The book

Look inside!
Click here to sample a few pages from Chapter 2: Consumers are calling for transparency and simplicity.

Why we wrote Reinventing Financial Services
In the last two years, during and after the crunch, we have been talking nearly non-stop about the future of financial services with executives from banks and insurance companies, in financial centres in Europe, Asia and the Americas. The majority of the people we spoke to are convinced that the financial services industry has changed, dramatically and irreversibly. What next? Two paradigm shifts pop up in almost every report or publication on the future of financials: ‘back to basics’ and ‘putting customers first’. Many talks we have had reveal that at present ‘the customer’ is hardly ever a topic in board-room discussions. There the focus is on capital, costs and contingencies, but never about customers; how they feel, what they need and want.

In the words of Jan Hommen, CEO of the ING Group, who has written the foreword of the book: ‘Reinventing Financial Services correctly points out that our industry’s efforts to rethink and reshape our business by moving back to basics will only have a long-lasting impact if we also manage to make a next move. Moving back to basics simply is not enough. The industry needs to move forward. First and foremost, this means that we should continuously be asking ourselves: what do our customers expect from us?’

The first objective of Reinventing Financial Services is to bring ‘customer focus’ to life.
Reinventing Financial Services outlines the six most important consumer trends financial companies should heed.
1. Consumers’ relationship with financial institutions has changed
2. Consumers are calling for transparency and simplicity
3. Consumers become more and more self-directed
4. Consumers rely on the wisdom of crowds
5. Consumers are revaluing values
6. Consumers prefer to feel close
These are the trends that set the stage for the future of finance and the design imperatives for the successful financial company of the future: how will consumers’ needs change in the next five years? What makes consumers tick? And how should we respond to this?

The second objective of Reinventing Financial Services is to spark new ideas. All consumer trends presented in this book are already happening in one way or another. Reinventing Financial Services includes over a hundred best practices in customer centricity which demonstrate what is possible immediately and already on the way.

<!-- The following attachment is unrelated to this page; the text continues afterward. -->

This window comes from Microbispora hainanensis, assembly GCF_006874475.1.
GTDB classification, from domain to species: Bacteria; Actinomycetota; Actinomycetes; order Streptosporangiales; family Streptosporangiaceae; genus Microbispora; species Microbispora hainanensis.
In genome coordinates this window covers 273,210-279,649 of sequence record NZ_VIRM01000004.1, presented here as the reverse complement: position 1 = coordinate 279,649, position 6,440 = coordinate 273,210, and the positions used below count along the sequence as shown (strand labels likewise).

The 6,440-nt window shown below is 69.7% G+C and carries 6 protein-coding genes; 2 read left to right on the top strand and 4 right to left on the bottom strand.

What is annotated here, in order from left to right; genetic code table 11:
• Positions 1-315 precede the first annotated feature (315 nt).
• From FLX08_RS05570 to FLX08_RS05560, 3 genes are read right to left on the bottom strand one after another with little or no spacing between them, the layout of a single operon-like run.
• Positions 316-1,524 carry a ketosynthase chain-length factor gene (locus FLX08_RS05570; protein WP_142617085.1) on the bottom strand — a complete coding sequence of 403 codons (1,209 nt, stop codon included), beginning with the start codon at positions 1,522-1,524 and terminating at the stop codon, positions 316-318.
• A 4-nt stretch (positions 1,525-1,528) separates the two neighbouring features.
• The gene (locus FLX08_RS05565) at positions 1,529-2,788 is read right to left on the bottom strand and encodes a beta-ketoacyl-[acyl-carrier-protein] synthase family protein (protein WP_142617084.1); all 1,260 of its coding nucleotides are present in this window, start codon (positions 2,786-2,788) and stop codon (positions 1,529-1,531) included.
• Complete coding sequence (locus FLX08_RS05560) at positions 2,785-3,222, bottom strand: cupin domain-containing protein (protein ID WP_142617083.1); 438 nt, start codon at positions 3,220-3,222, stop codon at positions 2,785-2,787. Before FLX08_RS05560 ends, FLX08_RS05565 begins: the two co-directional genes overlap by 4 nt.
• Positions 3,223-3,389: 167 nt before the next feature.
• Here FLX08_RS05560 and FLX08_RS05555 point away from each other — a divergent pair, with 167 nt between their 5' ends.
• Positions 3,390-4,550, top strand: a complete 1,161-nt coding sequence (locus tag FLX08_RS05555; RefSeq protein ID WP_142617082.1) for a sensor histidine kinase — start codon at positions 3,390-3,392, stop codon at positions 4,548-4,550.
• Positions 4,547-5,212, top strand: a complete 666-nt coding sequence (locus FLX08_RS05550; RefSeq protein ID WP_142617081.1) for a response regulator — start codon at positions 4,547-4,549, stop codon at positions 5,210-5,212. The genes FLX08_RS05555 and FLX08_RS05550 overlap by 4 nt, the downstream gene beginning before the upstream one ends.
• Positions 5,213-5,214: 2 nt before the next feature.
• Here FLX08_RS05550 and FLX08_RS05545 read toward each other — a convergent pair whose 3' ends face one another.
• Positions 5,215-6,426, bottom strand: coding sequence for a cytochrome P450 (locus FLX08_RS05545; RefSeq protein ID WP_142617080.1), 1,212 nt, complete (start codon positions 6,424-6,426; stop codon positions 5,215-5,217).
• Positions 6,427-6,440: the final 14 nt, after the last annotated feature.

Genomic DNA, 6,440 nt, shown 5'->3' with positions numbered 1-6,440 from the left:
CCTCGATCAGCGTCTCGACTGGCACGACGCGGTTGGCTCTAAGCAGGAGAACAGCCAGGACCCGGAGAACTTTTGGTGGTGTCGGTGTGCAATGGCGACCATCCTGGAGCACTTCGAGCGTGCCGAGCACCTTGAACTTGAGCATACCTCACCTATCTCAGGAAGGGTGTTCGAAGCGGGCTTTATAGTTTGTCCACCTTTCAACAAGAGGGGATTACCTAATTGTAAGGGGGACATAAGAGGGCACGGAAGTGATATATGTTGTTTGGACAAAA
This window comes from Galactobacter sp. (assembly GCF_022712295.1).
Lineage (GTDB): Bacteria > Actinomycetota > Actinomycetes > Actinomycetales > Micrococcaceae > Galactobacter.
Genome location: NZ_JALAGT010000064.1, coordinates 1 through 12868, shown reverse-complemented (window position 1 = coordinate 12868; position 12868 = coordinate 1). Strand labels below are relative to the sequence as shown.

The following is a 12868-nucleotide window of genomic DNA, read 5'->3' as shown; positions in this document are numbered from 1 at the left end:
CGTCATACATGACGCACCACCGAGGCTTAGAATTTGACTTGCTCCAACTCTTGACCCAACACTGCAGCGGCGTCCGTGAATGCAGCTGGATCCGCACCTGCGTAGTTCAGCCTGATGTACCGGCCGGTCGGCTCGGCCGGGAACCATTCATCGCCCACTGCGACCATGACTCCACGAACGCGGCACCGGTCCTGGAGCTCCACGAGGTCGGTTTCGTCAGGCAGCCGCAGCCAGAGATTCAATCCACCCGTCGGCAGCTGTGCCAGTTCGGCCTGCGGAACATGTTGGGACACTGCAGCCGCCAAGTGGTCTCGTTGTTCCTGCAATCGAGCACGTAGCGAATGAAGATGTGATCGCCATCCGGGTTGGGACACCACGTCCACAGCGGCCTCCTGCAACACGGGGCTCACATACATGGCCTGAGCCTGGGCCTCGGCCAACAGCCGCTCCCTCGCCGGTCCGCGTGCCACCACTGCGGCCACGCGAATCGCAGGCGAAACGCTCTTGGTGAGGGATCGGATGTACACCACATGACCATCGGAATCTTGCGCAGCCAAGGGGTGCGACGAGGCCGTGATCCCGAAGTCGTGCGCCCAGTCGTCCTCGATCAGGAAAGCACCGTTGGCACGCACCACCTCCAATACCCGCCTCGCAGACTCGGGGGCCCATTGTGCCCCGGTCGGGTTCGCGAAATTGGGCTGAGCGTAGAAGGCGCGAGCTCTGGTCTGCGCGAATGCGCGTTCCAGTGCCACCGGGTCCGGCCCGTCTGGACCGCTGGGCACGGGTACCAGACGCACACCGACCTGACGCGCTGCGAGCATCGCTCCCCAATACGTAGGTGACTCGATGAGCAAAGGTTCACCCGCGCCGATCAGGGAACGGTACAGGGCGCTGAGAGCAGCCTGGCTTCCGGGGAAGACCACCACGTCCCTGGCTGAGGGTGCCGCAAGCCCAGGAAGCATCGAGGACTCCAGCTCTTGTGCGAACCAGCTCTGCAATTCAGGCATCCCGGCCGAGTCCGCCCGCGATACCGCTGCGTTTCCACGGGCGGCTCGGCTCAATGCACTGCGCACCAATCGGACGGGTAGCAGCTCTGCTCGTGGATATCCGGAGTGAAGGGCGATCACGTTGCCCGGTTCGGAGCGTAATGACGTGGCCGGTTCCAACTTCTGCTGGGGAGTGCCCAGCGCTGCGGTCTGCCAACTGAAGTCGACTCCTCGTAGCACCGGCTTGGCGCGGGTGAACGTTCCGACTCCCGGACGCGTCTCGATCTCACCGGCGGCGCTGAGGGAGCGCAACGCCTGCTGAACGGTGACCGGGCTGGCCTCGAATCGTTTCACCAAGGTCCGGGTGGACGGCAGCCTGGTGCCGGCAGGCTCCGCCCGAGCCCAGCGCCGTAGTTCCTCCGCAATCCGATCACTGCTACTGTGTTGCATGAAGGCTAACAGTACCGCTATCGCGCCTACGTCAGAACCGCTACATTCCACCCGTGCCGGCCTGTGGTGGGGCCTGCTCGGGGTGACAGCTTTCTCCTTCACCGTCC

Contributions and interviews

Reinventing Financial Services includes the following contributions and interviews:
Guido Lanzoni (UniCredit Group): ‘CEE: uncertainty rules’
Nicolas Parasie (Thomson Reuters): ‘Towering ambitions and financial gravity’
Wander Meijer and Matias Vallebella (TNS Latin America): ‘The banking sector in Argentina: deeply distrusted’
Naoya Takezawa (Nanzan University Nagoya): ‘The 1980’s Japanese asset price bubble revisited’
Dosoung Choi (Bank of Korea): ‘Five essential changes to restore trust’
Mark Cliffe (ING Group): ‘Economics 2.0: this time it’s personal’
Stephen Covey (author The Speed of Trust): ‘Dividends of high trust’
Egbert Deekeling (Deekeling Arndt Advisors): ‘Collateral trust obligations’
Lisa Cochrane (Allstate): ‘It’s back to basics, and the basics are good’
Jean Claude Larreche (INSEAD): ‘Beyond fear and greed: creating a new momentum’
Peter Blom (Triodos Bank): ‘Simplify banking business models’
Herberth Samson and Felix Tenniglo (InShared): ‘We all benefit’
Beatriz Lara (BBVA): ‘The i-ATM: Apple- and Amazon style innovation’
Egbert van Acht (Philips): ‘Simplicity has to run through your veins’
Alan Weber, Ed Sander and Egbert Jan van Bel (authors Event Driven Marketing): ‘A new chapter in marketing’
Greg Davies (Barclays): ‘Consumer insights through behavioural finance’
Walter Capellmann (Capellmann Consulting): ‘The future of distribution’
Carlos Casanovas (La Caixa): ‘Building the bank of the future starts with banking for our youth’
Mads Helleberg Dorff Christiansen (Danske Bank Group): ‘Financial literacy starts at Moneyville’
Andy Muncer (ING Group): ‘The wisdom of crowds in C-suites’
Joe Pine (author Authenticity): ‘Staging virtual experiences’
Mikael Andersson (Expedia): ‘How the Internet and the wisdom of crowds are transforming an industry’
Andrew Clayton (Allianz), Andrei Litvinov and Irina Chichmeli (Life Financial Group, Russia) and Jonathan Marshall (Lloyds Banking Group): ‘Driving customer focus with customer advocacy insights’
Natalie Cowen (First Direct HSBC): ‘First Direct at the forefront of social media’
Michael Useem (Wharton Business School): ‘A new template for company leadership’
Enrique Goñi (Caja Navarra): ‘Civic banking: customer involvement by empowerment’
Ferran Adrià (El Bulli): ‘Innovate and educate’
Fabio Barbosa (Grupo Santander): ‘Banking on sustainability’
Javier Santomá and Francesc Prior Sanz (IESE Business School): ‘Banking the unbanked, through mobile phones’
Nirmalya Kumar (London Business School): ‘Indian financial institutions: ample domestic opportunities’
Sipko Schat (Rabobank): ‘The broader meaning of nearby’
Alfredo Flores (Deutsche Bank): ‘Experience new standards in retail banking’
Gaston Bottazzini (Falabella Group): ‘Retailers are getting close’
Tilman Hengevoss (Zurich Financial Services): ‘Deliver when it matters’
Frank Pedersen (Jyske Bank): ‘Jyske Bank’s inviting branches’
Theo Bouts (Zurich Financial Services): ‘The Swiss insurance secret’
François Coste (AXA): ‘Share to succeed’
Richard Hill (Standard Chartered Bank): ‘Leading the bank to charter the consumer’
Willy Linssen (Heartware Korea): ‘Leading is caring for people and results’

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